Covering Jails: Addiction Behind Bars


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Covering Jails: Addiction Behind Bars

People with addiction need treatment and care, not criminal punishment. This webinar will help reporters understand what the opioid epidemic looks like in local jails and how they can use storytelling to better shine a light on both problems and solutions.

Broadcast date: March 13 at 3 p.m. Eastern

This webinar is free thanks to the generous support of the MacArthur Foundation.



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Course summary

The current opioid epidemic is a public health crisis, and drug overdose is the leading cause of death among Americans under age 50. Incarcerated men and women are disproportionately affected by addiction, but they rarely get the life-saving treatment they need. This webinar will help reporters understand the origins of the opioid crisis, what it looks like behind bars and what solutions have been proven to positively impact public health and recidivism.

Webinar participants will learn from Dr. Lipi Roy, a nationally recognized expert on addiction. As the former Chief of Addiction Medicine at Rikers Island, she oversaw substance use treatment and recovery services for the nation’s second-largest jail. She will describe the neurobiology of addiction, stigma, harm reduction, racial disparities and effective treatment strategies that have made a difference for incarcerated people.

What will I learn?

  • How to view addiction as a chronic medical disease of the brain where relapse is expected, not a sign of moral weakness or failure
  • How local jails can use evidence-based treatment methods, including medications and behavioral therapies
  • How to analyze addiction and racial disparities in the incarcerated population in your community
  • To examine the role of stigma as a barrier to care for individuals with addiction
  • To identify unique story ideas relating to the opioid epidemic and local jails
  • Which resources will help in your reporting and storytelling

Who should take this course

Journalists covering criminal justice, public health, mental health or government. Anyone interested in learning about substance use disorders (addiction), public health, medicine, the neurobiology of addiction, mental health and the intersection of addiction and incarceration in the U.S. will also benefit.


Lipi Roy, MD, MPH, DABAM

Dr. Lipi Roy is an internal medicine physician board certified in addiction medicine as well as clinical assistant professor at the NYU Department of Population Health. As the former Chief of Addiction Medicine for NYC jails including Rikers Island, Dr. Roy oversaw substance use treatment and recovery services for the nation’s second-largest jail. Previously, she was a primary care doctor to Boston’s vulnerable homeless population, among whom the leading cause of death was drug overdose. She currently treats patients at an addiction treatment center in New York City. Dr. Roy also served as an attending physician at Massachusetts General Hospital and an Instructor of Medicine at Harvard Medical School. She completed her medical and master’s in public health degrees at Tulane University, followed by internal medicine training at Duke University Medical Center. Dr. Roy is a strong advocate for public service. In addition to caring for incarcerated and homeless men and women, she has served the underserved in Nicaragua and India, as well as New Orleans residents affected by Hurricane Katrina during medical school. Dr. Roy has also provided medical relief to earthquake victims in Haiti, and volunteered in the medical tent at the Boston Marathon. She currently volunteers with the New York City Medical Reserve Corps.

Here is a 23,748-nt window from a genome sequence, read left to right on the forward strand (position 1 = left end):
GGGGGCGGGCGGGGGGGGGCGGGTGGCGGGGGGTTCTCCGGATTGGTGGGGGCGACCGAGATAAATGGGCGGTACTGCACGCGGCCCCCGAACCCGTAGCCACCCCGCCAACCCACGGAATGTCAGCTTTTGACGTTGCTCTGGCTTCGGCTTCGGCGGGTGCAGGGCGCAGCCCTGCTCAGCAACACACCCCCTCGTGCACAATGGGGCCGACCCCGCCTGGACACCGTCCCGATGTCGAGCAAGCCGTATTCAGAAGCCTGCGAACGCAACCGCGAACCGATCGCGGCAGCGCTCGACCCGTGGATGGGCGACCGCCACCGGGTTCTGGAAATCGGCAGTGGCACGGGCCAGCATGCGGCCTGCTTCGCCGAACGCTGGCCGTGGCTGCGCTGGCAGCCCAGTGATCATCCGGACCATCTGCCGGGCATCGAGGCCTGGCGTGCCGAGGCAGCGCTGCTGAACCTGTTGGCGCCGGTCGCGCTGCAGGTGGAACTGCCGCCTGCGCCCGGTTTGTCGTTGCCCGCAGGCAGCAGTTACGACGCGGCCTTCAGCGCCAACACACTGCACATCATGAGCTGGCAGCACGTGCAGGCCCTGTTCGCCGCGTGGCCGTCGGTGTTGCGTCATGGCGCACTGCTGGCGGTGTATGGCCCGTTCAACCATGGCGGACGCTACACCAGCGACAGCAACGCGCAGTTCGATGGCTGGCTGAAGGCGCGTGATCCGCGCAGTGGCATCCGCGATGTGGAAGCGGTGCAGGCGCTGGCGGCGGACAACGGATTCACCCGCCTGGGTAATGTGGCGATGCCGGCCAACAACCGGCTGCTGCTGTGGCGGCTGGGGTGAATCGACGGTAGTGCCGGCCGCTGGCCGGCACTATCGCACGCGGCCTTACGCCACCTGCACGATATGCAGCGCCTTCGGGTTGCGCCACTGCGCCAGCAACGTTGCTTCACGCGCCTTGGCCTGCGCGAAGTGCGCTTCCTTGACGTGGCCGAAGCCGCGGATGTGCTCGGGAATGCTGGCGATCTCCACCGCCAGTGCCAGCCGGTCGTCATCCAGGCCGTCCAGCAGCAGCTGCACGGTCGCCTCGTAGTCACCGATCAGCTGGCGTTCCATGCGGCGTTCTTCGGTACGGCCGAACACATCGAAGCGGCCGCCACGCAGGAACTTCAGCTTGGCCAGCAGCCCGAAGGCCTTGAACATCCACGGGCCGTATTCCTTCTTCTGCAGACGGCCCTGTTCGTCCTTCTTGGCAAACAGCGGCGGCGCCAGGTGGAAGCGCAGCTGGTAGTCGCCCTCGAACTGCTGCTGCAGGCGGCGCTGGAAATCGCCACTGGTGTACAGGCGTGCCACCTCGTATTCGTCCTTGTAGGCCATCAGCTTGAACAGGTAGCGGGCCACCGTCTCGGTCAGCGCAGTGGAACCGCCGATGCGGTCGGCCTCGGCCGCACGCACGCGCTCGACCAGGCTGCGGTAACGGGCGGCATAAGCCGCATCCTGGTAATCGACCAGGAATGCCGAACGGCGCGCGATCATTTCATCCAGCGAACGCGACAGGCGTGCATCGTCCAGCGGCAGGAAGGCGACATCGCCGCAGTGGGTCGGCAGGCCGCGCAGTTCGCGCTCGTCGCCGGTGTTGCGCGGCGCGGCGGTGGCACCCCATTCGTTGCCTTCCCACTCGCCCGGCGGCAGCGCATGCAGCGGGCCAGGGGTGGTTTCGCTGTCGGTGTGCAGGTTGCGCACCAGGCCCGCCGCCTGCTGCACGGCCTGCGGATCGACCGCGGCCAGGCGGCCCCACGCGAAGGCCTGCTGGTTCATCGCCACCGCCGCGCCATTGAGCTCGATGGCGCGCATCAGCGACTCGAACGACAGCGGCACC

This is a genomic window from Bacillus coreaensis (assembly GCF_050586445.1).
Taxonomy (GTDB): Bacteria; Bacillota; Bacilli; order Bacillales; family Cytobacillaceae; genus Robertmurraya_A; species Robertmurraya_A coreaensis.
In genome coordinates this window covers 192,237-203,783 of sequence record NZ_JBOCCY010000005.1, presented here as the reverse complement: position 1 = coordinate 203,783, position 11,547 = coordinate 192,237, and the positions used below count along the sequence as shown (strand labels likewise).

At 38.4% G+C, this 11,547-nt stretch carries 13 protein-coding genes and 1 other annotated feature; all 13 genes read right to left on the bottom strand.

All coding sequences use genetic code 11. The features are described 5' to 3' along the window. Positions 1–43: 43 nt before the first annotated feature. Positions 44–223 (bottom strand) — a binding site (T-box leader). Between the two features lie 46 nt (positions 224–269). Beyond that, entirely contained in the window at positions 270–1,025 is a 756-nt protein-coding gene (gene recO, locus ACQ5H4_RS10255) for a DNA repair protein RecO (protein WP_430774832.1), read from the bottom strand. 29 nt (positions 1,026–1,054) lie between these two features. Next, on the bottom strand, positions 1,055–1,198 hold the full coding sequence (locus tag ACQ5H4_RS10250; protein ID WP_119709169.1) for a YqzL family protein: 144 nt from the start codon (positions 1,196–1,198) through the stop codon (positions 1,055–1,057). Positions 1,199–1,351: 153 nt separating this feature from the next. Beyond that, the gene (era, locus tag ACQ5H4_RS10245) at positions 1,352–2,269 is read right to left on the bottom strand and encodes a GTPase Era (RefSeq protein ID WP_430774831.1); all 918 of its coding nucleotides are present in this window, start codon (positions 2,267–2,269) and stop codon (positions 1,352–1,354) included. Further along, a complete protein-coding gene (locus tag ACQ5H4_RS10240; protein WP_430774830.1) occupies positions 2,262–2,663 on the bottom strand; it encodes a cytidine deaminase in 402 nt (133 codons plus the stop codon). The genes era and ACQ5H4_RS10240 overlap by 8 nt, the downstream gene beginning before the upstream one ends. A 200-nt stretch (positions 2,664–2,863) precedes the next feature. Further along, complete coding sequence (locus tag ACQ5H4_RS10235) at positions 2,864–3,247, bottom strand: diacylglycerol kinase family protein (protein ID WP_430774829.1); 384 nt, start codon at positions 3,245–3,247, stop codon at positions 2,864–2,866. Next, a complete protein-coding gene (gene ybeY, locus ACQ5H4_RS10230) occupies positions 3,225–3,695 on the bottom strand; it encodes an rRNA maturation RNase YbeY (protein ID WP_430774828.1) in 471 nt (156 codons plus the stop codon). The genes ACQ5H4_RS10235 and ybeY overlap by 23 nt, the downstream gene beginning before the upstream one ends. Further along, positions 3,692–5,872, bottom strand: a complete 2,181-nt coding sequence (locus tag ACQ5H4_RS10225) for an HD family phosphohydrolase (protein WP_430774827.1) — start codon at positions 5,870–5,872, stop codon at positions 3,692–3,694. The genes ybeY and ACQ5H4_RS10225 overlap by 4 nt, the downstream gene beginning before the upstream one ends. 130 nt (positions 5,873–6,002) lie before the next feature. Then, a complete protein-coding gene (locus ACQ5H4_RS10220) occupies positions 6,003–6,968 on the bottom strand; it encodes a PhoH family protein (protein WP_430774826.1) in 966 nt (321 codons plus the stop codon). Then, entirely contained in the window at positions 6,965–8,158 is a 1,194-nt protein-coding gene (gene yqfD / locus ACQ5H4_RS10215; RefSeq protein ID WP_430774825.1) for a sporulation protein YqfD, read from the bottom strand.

Dr. Roy is a sought-after speaker whose mission is to educate and empower the public to make healthy decisions through nutrition, mindfulness and addiction education. She is currently a Forbes contributor and has appeared on CNN, Dr. Oz and Charlie Rose; she has also published in the Huffington Post and STAT and has been featured in the The New York Times, Boston Globe, Wall Street Journal, Cooking Light and Dr. Roy shares her expertise about health and wellness on her websites,, Spices for Life MD and her YouTube Channel. She can be followed on Facebook, Twitter and Instagram.

About webinars

In this virtual classroom, participants can join in a seminar led by Poynter faculty and visiting faculty. This screencast includes live video and a slideshow presentation in which participants can post questions and respond to poll questions posed by the host.

Time estimate

This course is one-hour long. A recording is available within 24 hours after the live event.


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